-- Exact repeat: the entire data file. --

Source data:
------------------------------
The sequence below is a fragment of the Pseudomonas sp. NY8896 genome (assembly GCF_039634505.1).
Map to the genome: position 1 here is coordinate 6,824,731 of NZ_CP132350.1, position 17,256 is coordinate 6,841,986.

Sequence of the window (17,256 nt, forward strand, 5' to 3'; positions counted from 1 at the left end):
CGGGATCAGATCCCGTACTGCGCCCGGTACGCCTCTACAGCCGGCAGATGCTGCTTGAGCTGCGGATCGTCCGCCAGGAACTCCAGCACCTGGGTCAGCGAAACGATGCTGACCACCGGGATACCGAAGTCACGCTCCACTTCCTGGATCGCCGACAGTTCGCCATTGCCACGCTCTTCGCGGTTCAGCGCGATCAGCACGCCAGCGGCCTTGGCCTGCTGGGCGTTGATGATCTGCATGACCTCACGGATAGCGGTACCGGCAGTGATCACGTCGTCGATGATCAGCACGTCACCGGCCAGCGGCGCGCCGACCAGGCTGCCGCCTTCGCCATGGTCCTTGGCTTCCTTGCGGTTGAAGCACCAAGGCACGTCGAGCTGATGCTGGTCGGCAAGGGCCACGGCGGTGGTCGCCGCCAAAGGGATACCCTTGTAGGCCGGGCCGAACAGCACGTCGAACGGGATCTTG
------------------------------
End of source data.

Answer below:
The sequence below is a fragment of the Pseudomonas sp. NY8896 genome (assembly GCF_039634505.1).
Map to the genome: position 1 here is coordinate 6,824,731 of NZ_CP132350.1, position 17,256 is coordinate 6,841,986.

Sequence of the window (17,256 nt, forward strand, 5' to 3'; positions counted from 1 at the left end):
CGGGATCAGATCCCGTACTGCGCCCGGTACGCCTCTACAGCCGGCAGATGCTGCTTGAGCTGCGGATCGTCCGCCAGGAACTCCAGCACCTGGGTCAGCGAAACGATGCTGACCACCGGGATACCGAAGTCACGCTCCACTTCCTGGATCGCCGACAGTTCGCCATTGCCACGCTCTTCGCGGTTCAGCGCGATCAGCACGCCAGCGGCCTTGGCCTGCTGGGCGTTGATGATCTGCATGACCTCACGGATAGCGGTACCGGCAGTGATCACGTCGTCGATGATCAGCACGTCACCGGCCAGCGGCGCGCCGACCAGGCTGCCGCCTTCGCCATGGTCCTTGGCTTCCTTGCGGTTGAAGCACCAAGGCACGTCGAGCTGATGCTGGTCGGCAAGGGCCACGGCGGTGGTCGCCGCCAAAGGGATACCCTTGTAGGCCGGGCCGAACAGCACGTCGAACGGGATCTTG